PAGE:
Procyon lotor Photo Fiona Sunquist ©
Raccoons are common throughout Florida, including the Keys. They are found nearly everywhere there is water and cover.
Florida raccoons are smaller than raccoons in the northern US. Adults only weigh 3-9 kg (6.6-20 lb) and are about the size of a large, stout domestic cat. They have a bushy tail marked with 4-7 alternating brown and black rings, and a black facial mask edged with white above and below. Light cinnamon-colored raccoons show up quite frequently in south Florida.
Raccoons have five toes on both front and back feet, the soles of the feet are bare, and the claws are short and curved. The front feet are well adapted for manipulating objects, and the species is well known for its dexterous handling of objects.
Raccoons are also one of Florida’s most common urban animals, frequently seen around parks, campsites and homes. Under most circumstances they are fun to watch and harmless when left alone. Problems arise because people find it difficult not to feed them. Raccoons are highly intelligent animals that will eat practically anything, and it takes only a few handouts from well-meaning people to teach them that humans are a source of food. When raccoons become conditioned to seeing humans as a source of food they can become a problem. They raid garbage cans, find their way into garages and sheds, and generally make a nuisance of themselves.
Because they may carry distemper and rabies, any contact with a raccoon is dangerous. Even though they look really cute Do not feed them. Most rabies outbreaks in Florida are associated with raccoons, in fact each year, raccoons account for 65% of cases of animal rabies in the state.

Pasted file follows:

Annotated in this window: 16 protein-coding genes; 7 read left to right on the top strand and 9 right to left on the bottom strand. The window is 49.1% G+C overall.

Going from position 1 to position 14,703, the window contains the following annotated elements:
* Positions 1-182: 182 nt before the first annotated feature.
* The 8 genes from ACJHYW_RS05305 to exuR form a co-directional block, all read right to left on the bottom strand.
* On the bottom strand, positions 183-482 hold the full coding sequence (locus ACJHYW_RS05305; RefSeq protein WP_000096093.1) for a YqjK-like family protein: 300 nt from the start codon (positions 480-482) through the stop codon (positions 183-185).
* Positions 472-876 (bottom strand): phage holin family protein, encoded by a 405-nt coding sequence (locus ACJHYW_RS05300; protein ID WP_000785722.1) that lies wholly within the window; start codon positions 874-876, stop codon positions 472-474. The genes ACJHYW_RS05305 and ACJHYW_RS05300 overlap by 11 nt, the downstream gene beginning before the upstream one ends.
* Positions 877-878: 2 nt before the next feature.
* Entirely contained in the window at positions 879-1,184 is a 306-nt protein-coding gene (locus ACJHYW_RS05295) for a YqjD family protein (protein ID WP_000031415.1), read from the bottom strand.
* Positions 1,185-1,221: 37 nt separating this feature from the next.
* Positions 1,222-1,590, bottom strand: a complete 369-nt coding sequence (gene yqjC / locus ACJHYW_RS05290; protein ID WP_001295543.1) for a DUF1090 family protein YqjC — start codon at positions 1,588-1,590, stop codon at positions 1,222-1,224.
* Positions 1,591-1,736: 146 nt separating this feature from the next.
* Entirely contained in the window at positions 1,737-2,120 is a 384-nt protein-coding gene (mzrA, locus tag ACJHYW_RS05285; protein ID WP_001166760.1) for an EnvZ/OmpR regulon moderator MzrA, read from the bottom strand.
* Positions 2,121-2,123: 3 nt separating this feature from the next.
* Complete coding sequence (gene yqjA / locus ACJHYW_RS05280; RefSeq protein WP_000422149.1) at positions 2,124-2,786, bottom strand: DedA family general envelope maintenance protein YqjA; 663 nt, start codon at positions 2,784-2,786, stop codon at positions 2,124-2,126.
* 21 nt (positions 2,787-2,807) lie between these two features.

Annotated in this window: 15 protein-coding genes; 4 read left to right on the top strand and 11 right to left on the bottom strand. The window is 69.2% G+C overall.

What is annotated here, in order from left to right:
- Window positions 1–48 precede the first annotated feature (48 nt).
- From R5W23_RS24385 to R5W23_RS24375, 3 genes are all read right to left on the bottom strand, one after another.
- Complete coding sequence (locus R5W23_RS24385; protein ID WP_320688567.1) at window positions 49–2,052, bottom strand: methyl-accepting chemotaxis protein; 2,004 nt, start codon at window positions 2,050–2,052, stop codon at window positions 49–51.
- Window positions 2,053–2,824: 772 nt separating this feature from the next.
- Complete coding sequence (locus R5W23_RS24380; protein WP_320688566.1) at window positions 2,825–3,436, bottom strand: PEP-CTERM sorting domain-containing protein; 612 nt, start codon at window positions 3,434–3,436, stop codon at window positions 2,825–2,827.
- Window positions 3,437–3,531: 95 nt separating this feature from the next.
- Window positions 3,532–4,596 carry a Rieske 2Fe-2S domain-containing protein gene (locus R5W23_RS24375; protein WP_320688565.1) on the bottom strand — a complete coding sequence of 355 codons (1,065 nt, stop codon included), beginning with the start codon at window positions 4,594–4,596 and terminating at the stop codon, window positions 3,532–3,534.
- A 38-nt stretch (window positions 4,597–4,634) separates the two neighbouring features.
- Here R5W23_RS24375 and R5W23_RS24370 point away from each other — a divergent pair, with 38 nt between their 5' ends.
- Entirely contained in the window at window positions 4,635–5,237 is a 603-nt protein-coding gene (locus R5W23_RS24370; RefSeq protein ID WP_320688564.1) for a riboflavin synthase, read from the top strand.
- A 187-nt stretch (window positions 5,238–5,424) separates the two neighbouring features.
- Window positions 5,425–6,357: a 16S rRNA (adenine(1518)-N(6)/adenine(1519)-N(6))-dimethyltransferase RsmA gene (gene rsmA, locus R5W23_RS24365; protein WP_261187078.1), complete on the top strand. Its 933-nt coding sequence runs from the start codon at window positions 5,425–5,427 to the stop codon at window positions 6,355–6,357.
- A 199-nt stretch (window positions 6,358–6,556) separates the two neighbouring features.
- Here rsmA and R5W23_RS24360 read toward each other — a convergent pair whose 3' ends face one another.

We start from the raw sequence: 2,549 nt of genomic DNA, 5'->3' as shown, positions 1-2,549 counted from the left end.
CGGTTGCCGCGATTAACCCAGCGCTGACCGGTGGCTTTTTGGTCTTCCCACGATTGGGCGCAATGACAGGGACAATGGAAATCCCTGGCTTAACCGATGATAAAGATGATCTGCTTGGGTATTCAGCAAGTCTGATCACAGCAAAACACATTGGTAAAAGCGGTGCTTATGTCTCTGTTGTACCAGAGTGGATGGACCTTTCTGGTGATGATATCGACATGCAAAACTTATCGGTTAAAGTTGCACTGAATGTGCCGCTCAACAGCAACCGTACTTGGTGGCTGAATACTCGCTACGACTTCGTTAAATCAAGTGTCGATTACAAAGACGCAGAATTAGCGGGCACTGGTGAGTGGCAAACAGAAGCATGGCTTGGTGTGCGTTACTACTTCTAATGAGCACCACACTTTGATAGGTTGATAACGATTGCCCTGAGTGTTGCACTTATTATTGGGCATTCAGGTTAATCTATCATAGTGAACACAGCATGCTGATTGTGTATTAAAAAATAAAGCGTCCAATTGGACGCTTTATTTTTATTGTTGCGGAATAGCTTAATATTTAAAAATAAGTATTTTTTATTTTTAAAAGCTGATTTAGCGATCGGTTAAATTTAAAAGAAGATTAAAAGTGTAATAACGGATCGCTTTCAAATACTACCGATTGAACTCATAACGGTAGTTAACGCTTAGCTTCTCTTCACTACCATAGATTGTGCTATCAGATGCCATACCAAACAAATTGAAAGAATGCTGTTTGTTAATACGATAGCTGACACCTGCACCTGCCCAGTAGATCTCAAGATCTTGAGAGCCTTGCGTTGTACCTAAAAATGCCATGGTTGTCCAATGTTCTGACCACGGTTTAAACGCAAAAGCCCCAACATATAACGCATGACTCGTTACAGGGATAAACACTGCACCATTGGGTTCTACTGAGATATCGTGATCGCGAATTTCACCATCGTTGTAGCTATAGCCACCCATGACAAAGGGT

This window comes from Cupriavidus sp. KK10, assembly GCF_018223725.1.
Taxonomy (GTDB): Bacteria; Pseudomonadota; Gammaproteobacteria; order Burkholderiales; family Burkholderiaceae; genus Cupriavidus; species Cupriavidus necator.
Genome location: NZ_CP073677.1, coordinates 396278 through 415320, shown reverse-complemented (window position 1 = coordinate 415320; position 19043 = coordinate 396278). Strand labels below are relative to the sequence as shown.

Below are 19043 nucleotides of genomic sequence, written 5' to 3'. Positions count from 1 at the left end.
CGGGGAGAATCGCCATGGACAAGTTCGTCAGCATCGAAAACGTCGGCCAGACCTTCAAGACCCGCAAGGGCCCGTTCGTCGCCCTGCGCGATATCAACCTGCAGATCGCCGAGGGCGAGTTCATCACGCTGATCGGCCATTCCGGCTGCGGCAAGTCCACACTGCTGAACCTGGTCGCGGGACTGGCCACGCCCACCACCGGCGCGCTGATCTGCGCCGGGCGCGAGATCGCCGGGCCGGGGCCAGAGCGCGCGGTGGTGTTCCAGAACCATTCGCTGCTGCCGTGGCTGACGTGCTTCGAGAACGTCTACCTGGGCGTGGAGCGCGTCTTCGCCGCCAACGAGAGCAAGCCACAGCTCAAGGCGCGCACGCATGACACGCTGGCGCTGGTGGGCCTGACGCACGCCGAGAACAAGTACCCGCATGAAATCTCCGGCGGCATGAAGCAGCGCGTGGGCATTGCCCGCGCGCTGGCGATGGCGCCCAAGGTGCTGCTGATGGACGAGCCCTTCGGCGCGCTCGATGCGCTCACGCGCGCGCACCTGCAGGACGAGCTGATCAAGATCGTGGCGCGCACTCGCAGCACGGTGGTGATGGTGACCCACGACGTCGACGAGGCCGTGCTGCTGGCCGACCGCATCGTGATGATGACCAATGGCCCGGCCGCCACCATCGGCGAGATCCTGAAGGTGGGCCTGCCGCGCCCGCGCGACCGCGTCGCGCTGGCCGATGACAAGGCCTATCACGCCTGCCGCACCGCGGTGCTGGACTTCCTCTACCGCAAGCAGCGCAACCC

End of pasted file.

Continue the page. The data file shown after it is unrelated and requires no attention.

The word ‘raccoon’ is thought to be derived from an American Indian word meaning ‘one who scratches with his hands.’ Because raccoons use their hands to search for food, both on land and in water, there is a commonly held belief that raccoons always wash their food before eating it. Even the raccoon’s Latin name ‘lotor’ means ‘the washer.’ However the belief is not true. The most likely explanation for the washing behavior is that raccoons are not washing the food but feeling for frogs and crayfish beneath the surface. Studies have shown that the dabbling behavior – we interpret it as washing – is a stereotyped behavior pattern used for searching for aquatic food in the wild.
Photo Fiona Sunquist ©
Raccoons are serious predators on nesting birds and sea turtle eggs. On prime turtle nesting beaches park staff patrol the beach early in the morning to locate turtle crawls and identify nest sites. You may notice sandy areas marked with a wooden stake and covered wire mesh. These are turtle nests that have been covered in an attempt to stop raccoons digging up the eggs.
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